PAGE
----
It’s beginning to look a lot like Christmas.… And by that, I mean that the studios are starting to roll out their heavy hitters for the holiday season, while the independent studios unleash more prestige pictures for a different kind of gold – Oscar gold. This is exemplified by this weekend’s output, which is a combination of big-ass studio stuff and smaller scale pictures that are actually worth seeing. Let’s run through this week’s releases. Onward and upward!
The biggest movie to open this weekend is probably Todd Phillips’ ‘Due Date‘, which teams his ‘Hangover‘ co-star Zach Galifianakis with big time movie star Robert Downey, Jr. I really hated ‘The Hangover’ (I find its popularity beyond befuddling) but probably hated ‘Due Date’ more. It’s a typical mismatched duo road comedy thingee that doesn’t have much in the way of heart or anything even remotely fresh. It just has a bunch of gross-out gags (The dog is masturbating! Hilarious!) and some occasionally gut-busting moments, almost exclusively courtesy of RDJ. When he really loses it, things become momentarily electric. But then another section of trite road trip theatrics passes by. The movie occasionally dips into the dangerous “action comedy” genre, and makes for even less compelling cinema. I’m sure some of you will bust a gut at this thing (maybe the same folks who thought ‘The Hangover’ was a scream), but for the most part I found it unpleasant and dull. Still, it’ll probably make a ridiculous amount of money.
And speaking of ridiculous amounts of money, there’s DreamWorks Animations’ latest entry, ‘Megamind‘, which stars Will Ferrell as a blue-headed bad guy and Brad Pitt as a chiseled superhero. I’ve already posted a longer review, but here’s the gist: I hated it.
The only other big picture being released this weekend is Lionsgate’s ‘For Colored Girls‘, based on the 1975 stage play by Ntozake Shange called ‘For Colored Girls Who Have Considered Suicide When the Rainbow is Enuf’. (There aren’t enough marquees in the world to handle that title!) This is written and directed by cinematic titan Tyler Perry, the first of his films to be based on pre-existing material. After an initial flutter of Oscar buzz, things have quieted down on that front. Although I’ve heard from some people that it’s quite good (at the very least, it’s impeccably cast – with Janet Jackson, Thandie Newton, Whoopi Goldberg, Anika Noni Rose, Kimberly Elise and Kerry Washington), from others I’ve heard that it’s little more than Perry’s usual melodramatic nonsense. I’m excited to see it, but haven’t just yet.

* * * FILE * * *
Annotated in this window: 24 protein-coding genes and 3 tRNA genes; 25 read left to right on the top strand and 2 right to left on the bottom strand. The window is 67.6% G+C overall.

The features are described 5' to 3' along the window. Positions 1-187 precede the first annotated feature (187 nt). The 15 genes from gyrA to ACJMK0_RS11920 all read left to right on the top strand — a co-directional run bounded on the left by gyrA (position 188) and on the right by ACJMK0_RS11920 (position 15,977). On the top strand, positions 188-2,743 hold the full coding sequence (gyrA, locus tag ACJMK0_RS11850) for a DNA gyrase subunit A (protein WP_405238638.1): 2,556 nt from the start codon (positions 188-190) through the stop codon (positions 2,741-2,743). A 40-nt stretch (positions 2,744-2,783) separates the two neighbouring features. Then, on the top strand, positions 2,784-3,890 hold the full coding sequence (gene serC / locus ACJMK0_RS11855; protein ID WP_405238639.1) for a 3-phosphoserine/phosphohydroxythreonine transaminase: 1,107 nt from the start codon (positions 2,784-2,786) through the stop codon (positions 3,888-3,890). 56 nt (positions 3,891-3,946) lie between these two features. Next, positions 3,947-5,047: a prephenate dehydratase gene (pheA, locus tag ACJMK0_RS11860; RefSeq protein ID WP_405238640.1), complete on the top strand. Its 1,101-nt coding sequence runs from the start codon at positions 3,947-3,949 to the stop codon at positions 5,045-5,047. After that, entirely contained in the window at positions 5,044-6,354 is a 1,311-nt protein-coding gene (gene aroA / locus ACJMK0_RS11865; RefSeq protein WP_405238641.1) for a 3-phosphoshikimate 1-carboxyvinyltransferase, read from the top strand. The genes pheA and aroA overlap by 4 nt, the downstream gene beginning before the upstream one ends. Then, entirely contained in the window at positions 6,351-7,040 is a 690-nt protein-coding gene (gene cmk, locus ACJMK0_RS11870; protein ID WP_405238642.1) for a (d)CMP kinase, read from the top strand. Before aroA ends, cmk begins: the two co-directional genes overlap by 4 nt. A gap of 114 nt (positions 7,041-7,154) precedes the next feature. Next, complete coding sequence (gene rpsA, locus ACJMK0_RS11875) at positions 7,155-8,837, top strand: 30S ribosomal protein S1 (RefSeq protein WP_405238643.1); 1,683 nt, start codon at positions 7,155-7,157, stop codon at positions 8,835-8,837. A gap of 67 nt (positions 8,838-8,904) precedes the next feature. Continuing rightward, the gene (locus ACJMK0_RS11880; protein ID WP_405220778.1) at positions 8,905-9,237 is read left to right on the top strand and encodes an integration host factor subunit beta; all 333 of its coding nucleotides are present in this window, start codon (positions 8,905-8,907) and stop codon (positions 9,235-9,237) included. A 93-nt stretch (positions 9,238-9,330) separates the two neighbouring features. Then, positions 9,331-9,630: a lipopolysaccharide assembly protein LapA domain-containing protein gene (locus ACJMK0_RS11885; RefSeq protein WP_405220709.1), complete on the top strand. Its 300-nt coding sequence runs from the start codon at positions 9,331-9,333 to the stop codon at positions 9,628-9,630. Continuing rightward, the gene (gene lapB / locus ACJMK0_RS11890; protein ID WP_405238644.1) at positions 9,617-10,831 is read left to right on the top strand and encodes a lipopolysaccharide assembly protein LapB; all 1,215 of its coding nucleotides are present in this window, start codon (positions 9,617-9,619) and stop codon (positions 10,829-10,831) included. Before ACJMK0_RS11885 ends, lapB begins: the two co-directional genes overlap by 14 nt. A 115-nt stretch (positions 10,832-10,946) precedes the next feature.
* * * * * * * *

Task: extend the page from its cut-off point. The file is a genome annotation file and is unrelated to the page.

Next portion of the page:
Opening in limited release are a pair of dynamite indies, though.
First off, we have Danny Boyle’s ‘127 Hours‘, the director’s first film since sweeping the Oscars with ‘Slumdog Millionaire‘. It’s the true-life tale of Aron Ralston (played in the film by a charmingly scruffy James Franco), who got trapped in a canyon with his arm pinned against the canyon wall. It’s slickly put together, as all of Boyle’s film’s are, crackling with life, even in the most desperate situation. But it’s going to be a tough movie for people to take, especially when Franco gets down to the business at hand… errr, arm: severing his limb with a dull pocket knife. Even with said squeamish stuff, the movie is exhilarating. It’s easily one of my favorites of the year.
Another film that isn’t quite as good, but is still “quite good,” is Doug Liman’s welcome return to small scale cinema: ‘Fair Game‘. Again, this is a true life story. This time it’s a spy-thriller-cum-relationship-drama about outed CIA Agent Valerie Plame (Naomi Watts) and her husband Joe Wilson (Sean Penn). Plame, famously, was revealed by a senior Bush official, and the film positively bristles with righteous indignation. (Isn’t that the best type of indignation?) The movie doesn’t quite stick the landing. The spy stuff eventually gets pushed aside for the ins-and-outs of the couples’ dissolving relationship in the wake of the controversy. But it’s still exceptionally strong stuff, and it’s nice to see ‘Swingers’ director Liman returning to his independent roots after the famously overblown ‘Jumper‘.
Oh, ‘The Girl Who Kicked the Hornet’s Nest’ and ‘Stone’ are also expanding. So, if you’re into bland prison dramas or Swedish thrillers, be on the lookout.